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Sunday, February 8, 2009

High Yield (Junk) Bond Funds: Past, Present and Future


High yield (junk) bonds are corporate bonds that are rated below investment grades which are reserved for the highest quality borrowers. Investment grade bonds are rated AAA, AA & A. Because those standards are so stringent, BBB, the next grade, is considered marginal investment grade. Bond ratings of BB, B & C are below investment grade (called junk bonds) because they carry higher risk. Buying individual bonds was always a little inconvenient plus very few corporate bonds (including those below investment grade) were readily available for trading by individual investors.
High yield (or junk) bond funds have been around for a good 20 years. They enable investors to buy shares in a portfolio of bonds rated below investment grade to obtain their high yields. In the past, net interest, after expenses, typically yielded about 9% (roughly 400 basis points above the Treasury bond rate) to investors. In the very best of days, junk bond fund yields were below 9% while down markets might force the rates upward towards 10%.
The fortunes of junk bonds have been running in roughly 10 year cycles. The two very ugly periods were around 1990 and then around 2000. 2009 will be their third trial period. These last two periods saw a rise in default rates causing lower dividends paid by junk bond funds. But they did muddle through and persevered.
Barclays (formerly Lehman) High Yield Bond Fund (JNK) is a junk bond market index but only has a one year history. It was pretty much flat in the first 6 months of 2008, remaining near 45. In the next two months it slipped to 43 in the weak stock market. Then came September when it ran into a brick wall, like the rest of the market. It dropped to 27 by the middle of December which raised the yield to over 16% or 1400 basis points above the Treasury bond rate. Since then it's rebounded as tax loss selling on related stocks ended and bargain hunters bought greatly oversold securities.
Turmoil in the financial markets starting with Q4 of 2008, brought new metrics for interest rates on junk bonds. In just a few months, yields on junk bond funds skyrocketed to 20+% or 2000+ basis points above the depressed yield on the long term Treasury bond. In the last couple of weeks, bargain hunters started buying junk bond funds to lock up extraordinarily high yields or maybe for quick profits on a short term rebound bounce.
In recent years, funds expanded their range of securities by adding emerging market bonds to their portfolios. These are bonds in foreign companies or countries, typically in eastern Europe, Latin America or Asia representing diversification by geography. The track record for these bonds is limited. But this year, emerging market bonds didn't decline as badly as US junk bonds did. Diversification by geography can be rated as a plus or minus. I view this form of diversification as a plus since a portfolio is not solely tied to the US economy.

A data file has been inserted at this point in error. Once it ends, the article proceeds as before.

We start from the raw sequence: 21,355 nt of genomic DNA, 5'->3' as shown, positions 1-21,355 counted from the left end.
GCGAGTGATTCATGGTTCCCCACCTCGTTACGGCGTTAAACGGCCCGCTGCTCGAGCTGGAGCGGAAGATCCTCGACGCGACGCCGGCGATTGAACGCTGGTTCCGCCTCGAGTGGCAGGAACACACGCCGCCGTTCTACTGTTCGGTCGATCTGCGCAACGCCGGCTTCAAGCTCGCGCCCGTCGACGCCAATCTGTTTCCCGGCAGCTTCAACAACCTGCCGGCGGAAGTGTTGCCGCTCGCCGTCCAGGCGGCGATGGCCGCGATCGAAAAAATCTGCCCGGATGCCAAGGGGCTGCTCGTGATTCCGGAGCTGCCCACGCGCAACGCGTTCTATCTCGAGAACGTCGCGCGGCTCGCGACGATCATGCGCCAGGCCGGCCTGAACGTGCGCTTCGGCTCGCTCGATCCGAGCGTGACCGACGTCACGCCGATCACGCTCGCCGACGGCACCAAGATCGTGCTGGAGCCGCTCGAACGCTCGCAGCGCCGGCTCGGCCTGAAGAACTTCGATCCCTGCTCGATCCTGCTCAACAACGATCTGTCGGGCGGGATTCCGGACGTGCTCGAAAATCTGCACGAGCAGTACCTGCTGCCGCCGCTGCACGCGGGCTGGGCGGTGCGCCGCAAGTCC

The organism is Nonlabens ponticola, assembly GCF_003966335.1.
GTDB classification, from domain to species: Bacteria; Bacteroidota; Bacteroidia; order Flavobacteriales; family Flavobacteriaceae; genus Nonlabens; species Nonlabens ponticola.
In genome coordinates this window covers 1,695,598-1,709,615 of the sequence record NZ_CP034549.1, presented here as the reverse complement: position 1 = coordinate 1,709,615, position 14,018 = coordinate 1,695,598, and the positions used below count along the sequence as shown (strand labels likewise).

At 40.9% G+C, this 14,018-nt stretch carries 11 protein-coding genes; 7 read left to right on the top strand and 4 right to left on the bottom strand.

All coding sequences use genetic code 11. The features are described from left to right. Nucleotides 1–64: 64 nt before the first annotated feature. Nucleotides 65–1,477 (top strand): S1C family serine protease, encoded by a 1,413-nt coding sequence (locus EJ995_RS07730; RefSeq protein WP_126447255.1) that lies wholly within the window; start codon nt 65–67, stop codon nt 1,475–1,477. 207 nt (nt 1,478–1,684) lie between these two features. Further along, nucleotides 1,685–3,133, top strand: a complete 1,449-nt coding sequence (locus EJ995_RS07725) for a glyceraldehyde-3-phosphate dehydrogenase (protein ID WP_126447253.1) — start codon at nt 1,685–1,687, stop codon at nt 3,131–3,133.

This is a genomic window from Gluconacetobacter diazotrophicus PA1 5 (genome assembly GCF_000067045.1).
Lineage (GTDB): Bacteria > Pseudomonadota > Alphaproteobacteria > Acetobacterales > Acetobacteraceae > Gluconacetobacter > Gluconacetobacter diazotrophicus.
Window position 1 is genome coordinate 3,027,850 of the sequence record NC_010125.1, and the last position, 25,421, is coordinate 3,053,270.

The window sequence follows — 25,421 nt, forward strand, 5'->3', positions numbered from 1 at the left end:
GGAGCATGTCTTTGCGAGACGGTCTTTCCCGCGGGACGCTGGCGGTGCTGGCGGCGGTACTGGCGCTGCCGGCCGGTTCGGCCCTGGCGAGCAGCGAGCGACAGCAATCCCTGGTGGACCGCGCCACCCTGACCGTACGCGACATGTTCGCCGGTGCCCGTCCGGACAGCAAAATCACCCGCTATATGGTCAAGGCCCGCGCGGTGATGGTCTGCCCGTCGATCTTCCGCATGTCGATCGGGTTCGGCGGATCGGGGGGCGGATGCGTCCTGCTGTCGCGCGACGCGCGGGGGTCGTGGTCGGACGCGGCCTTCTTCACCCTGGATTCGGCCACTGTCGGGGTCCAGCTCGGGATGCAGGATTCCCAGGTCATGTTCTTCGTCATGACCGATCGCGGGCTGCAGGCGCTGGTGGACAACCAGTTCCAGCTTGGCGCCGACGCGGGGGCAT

As usual, the future is uncertain and high risk bonds face hazardous times given the turmoil in the financial markets. However yields on these securities remain at historically high yields and record premiums over the Treasury bond yield. The future for junk bond funds is not as bleak as some might assume. Let's take a look at a mythical fund, Risk Fund, in today's markets.
Risk Fund
Market price....5.00Dividend.........1.20Yield.................24%
Assuming the dividend is reduced to 80¢, when more traditional markets return a future valuation of the dividend might be around 10%. These assumptions would produce a future valuation:
Market price....8.00Dividend.........0.80Yield.................10%
Under this scenario, the higher dividend would be paid until cuts are made (possibly in 2009). Risk Stock fund this year might pay $1.00 in dividends followed by $.80 next year. The dividends and capital gains would give very attractive rates of return. Even the lowered dividend would provide a nice yield going forward.
I just received an interim report from a high yield fund. After 5½ years, the current net asset value is more than the starting net asset value plus accumulated dividends. The starting point was a fairly "good" time while present values are exceedingly low.
Exceptionally high yields on junk bonds are needed to compensate for the unusually high risk levels associated with these bonds. But where there is chaos, there is opportunity. A small portion of a portfolio could be invested in junk bond funds to earn exceptional yields which is gathering interest of the very brave investors.
Avi Morris ( Mad Money Reader )
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